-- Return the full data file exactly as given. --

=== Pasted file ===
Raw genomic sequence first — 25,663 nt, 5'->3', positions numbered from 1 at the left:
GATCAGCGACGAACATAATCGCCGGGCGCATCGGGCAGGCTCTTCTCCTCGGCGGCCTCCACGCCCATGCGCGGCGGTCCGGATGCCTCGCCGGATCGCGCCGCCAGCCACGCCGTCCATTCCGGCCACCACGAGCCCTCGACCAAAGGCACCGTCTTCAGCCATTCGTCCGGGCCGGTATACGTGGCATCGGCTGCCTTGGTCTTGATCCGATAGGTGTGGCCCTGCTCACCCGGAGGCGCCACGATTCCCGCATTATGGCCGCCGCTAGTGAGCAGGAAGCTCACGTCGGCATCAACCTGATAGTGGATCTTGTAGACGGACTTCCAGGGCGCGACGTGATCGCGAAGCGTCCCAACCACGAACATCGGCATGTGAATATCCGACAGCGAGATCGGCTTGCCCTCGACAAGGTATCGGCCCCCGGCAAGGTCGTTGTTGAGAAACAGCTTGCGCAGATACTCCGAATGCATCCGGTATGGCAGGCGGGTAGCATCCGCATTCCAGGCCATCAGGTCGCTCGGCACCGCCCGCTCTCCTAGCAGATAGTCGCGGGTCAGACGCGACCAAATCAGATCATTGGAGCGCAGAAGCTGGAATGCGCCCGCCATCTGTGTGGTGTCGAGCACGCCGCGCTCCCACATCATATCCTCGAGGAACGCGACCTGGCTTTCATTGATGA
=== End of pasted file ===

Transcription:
Raw genomic sequence first — 25,663 nt, 5'->3', positions numbered from 1 at the left:
GATCAGCGACGAACATAATCGCCGGGCGCATCGGGCAGGCTCTTCTCCTCGGCGGCCTCCACGCCCATGCGCGGCGGTCCGGATGCCTCGCCGGATCGCGCCGCCAGCCACGCCGTCCATTCCGGCCACCACGAGCCCTCGACCAAAGGCACCGTCTTCAGCCATTCGTCCGGGCCGGTATACGTGGCATCGGCTGCCTTGGTCTTGATCCGATAGGTGTGGCCCTGCTCACCCGGAGGCGCCACGATTCCCGCATTATGGCCGCCGCTAGTGAGCAGGAAGCTCACGTCGGCATCAACCTGATAGTGGATCTTGTAGACGGACTTCCAGGGCGCGACGTGATCGCGAAGCGTCCCAACCACGAACATCGGCATGTGAATATCCGACAGCGAGATCGGCTTGCCCTCGACAAGGTATCGGCCCCCGGCAAGGTCGTTGTTGAGAAACAGCTTGCGCAGATACTCCGAATGCATCCGGTATGGCAGGCGGGTAGCATCCGCATTCCAGGCCATCAGGTCGCTCGGCACCGCCCGCTCTCCTAGCAGATAGTCGCGGGTCAGACGCGACCAAATCAGATCATTGGAGCGCAGAAGCTGGAATGCGCCCGCCATCTGTGTGGTGTCGAGCACGCCGCGCTCCCACATCATATCCTCGAGGAACGCGACCTGGCTTTCATTGATGA